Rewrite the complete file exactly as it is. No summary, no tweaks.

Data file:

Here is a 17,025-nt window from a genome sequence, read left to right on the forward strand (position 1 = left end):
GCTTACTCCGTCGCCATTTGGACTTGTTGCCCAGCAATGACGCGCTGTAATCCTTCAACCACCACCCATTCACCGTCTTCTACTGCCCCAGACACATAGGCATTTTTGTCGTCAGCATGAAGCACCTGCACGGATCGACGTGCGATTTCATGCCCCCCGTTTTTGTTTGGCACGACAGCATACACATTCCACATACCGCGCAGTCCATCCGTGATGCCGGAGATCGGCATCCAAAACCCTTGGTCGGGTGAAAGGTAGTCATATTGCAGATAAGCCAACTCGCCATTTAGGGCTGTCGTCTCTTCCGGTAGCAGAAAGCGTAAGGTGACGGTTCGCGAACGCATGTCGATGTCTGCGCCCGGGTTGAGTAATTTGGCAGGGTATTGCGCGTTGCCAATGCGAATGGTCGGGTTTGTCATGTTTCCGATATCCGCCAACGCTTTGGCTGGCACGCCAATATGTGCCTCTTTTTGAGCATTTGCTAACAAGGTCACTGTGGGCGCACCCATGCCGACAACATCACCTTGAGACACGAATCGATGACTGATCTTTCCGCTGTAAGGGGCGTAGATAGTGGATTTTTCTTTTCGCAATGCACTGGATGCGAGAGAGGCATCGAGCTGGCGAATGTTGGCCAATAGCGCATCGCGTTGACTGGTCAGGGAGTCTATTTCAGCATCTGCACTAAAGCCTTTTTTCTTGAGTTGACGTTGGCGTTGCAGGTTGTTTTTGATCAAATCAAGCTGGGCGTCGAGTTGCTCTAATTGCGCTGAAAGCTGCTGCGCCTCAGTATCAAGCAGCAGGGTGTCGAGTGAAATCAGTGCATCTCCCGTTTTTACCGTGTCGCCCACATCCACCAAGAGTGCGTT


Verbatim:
Here is a 17,025-nt window from a genome sequence, read left to right on the forward strand (position 1 = left end):
GCTTACTCCGTCGCCATTTGGACTTGTTGCCCAGCAATGACGCGCTGTAATCCTTCAACCACCACCCATTCACCGTCTTCTACTGCCCCAGACACATAGGCATTTTTGTCGTCAGCATGAAGCACCTGCACGGATCGACGTGCGATTTCATGCCCCCCGTTTTTGTTTGGCACGACAGCATACACATTCCACATACCGCGCAGTCCATCCGTGATGCCGGAGATCGGCATCCAAAACCCTTGGTCGGGTGAAAGGTAGTCATATTGCAGATAAGCCAACTCGCCATTTAGGGCTGTCGTCTCTTCCGGTAGCAGAAAGCGTAAGGTGACGGTTCGCGAACGCATGTCGATGTCTGCGCCCGGGTTGAGTAATTTGGCAGGGTATTGCGCGTTGCCAATGCGAATGGTCGGGTTTGTCATGTTTCCGATATCCGCCAACGCTTTGGCTGGCACGCCAATATGTGCCTCTTTTTGAGCATTTGCTAACAAGGTCACTGTGGGCGCACCCATGCCGACAACATCACCTTGAGACACGAATCGATGACTGATCTTTCCGCTGTAAGGGGCGTAGATAGTGGATTTTTCTTTTCGCAATGCACTGGATGCGAGAGAGGCATCGAGCTGGCGAATGTTGGCCAATAGCGCATCGCGTTGACTGGTCAGGGAGTCTATTTCAGCATCTGCACTAAAGCCTTTTTTCTTGAGTTGACGTTGGCGTTGCAGGTTGTTTTTGATCAAATCAAGCTGGGCGTCGAGTTGCTCTAATTGCGCTGAAAGCTGCTGCGCCTCAGTATCAAGCAGCAGGGTGTCGAGTGAAATCAGTGCATCTCCCGTTTTTACCGTGTCGCCCACATCCACCAAGAGTGCGTT